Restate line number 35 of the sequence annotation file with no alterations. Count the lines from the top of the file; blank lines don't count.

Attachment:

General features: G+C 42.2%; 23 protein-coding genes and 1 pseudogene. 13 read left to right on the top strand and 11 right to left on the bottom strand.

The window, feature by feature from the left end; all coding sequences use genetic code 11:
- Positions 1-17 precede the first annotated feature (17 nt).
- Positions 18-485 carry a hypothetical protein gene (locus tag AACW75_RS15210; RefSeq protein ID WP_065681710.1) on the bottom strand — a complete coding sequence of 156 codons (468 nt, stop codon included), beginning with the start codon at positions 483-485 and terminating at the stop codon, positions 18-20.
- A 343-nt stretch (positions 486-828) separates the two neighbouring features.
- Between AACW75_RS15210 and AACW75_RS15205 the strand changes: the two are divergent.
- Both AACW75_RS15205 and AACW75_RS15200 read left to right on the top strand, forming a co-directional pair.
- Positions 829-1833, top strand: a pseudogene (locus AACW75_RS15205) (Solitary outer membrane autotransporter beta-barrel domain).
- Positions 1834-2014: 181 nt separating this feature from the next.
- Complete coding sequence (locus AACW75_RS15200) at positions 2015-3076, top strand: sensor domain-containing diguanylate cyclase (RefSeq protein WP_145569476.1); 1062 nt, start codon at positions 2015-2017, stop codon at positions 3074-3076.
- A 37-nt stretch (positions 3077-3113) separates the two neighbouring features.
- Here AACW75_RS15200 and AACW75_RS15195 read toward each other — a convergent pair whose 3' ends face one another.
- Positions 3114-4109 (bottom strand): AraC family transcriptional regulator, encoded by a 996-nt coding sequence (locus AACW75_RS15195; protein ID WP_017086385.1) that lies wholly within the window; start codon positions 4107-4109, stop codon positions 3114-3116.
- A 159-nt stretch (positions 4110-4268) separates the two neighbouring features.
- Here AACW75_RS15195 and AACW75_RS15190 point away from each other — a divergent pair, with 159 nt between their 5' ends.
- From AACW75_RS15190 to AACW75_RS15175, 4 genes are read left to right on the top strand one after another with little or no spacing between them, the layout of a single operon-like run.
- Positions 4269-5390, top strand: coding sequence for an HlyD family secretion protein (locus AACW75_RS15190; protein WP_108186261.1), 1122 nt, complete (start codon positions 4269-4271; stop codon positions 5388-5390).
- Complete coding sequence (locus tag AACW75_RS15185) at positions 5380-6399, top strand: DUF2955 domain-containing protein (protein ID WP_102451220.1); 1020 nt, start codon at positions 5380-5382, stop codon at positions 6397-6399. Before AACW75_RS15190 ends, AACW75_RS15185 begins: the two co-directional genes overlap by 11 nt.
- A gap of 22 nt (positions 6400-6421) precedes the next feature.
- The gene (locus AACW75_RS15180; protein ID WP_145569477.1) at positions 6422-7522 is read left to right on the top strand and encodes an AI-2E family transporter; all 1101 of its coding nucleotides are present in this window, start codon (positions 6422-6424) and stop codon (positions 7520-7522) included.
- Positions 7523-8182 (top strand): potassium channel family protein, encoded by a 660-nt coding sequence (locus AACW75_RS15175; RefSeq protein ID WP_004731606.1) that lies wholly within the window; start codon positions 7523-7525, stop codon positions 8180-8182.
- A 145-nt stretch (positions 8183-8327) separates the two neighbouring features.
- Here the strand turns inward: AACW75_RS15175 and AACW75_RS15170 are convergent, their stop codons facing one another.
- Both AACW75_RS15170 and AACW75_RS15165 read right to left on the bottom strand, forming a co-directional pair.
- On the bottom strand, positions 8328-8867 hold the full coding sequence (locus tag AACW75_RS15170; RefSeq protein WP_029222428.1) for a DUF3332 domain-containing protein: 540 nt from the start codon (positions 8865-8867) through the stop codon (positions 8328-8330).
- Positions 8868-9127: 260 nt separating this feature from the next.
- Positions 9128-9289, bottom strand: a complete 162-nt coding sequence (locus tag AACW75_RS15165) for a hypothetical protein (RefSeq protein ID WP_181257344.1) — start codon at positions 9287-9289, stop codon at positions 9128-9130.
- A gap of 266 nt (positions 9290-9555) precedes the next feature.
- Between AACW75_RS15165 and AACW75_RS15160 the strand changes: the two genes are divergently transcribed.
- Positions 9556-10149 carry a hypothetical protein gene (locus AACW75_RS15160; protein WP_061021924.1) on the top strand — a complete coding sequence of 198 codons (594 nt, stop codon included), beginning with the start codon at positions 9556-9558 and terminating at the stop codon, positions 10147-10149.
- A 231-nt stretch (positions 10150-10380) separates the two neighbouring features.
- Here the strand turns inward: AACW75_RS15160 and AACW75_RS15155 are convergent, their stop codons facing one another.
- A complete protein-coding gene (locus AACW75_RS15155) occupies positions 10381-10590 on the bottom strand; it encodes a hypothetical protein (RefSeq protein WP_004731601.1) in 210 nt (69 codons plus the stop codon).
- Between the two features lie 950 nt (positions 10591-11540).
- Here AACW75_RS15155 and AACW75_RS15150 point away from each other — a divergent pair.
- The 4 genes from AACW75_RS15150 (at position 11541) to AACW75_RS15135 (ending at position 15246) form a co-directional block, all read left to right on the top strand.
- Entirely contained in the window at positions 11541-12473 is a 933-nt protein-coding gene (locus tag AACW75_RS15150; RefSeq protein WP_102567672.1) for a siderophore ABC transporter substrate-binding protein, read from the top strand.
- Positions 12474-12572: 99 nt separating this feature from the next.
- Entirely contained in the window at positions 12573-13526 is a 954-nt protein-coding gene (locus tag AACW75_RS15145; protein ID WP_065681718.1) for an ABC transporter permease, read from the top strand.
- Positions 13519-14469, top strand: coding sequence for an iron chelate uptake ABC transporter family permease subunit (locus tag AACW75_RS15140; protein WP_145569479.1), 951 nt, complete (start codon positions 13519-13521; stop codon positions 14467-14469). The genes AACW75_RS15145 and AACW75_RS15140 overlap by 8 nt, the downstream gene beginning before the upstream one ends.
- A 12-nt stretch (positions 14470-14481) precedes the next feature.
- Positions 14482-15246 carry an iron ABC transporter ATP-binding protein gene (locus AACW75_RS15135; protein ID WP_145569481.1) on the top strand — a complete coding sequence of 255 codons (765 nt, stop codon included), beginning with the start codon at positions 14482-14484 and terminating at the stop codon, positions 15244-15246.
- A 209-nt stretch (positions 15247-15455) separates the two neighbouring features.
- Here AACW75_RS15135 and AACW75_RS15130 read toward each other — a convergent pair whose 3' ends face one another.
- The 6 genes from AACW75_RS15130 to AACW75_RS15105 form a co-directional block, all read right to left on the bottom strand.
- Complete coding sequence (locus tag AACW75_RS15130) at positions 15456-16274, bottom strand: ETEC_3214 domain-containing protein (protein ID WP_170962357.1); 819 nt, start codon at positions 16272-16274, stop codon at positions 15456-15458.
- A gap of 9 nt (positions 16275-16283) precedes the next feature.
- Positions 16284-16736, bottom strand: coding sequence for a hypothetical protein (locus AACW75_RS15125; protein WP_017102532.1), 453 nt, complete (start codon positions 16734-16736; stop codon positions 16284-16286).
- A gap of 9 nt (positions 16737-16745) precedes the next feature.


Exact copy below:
- Here AACW75_RS15155 and AACW75_RS15150 point away from each other — a divergent pair.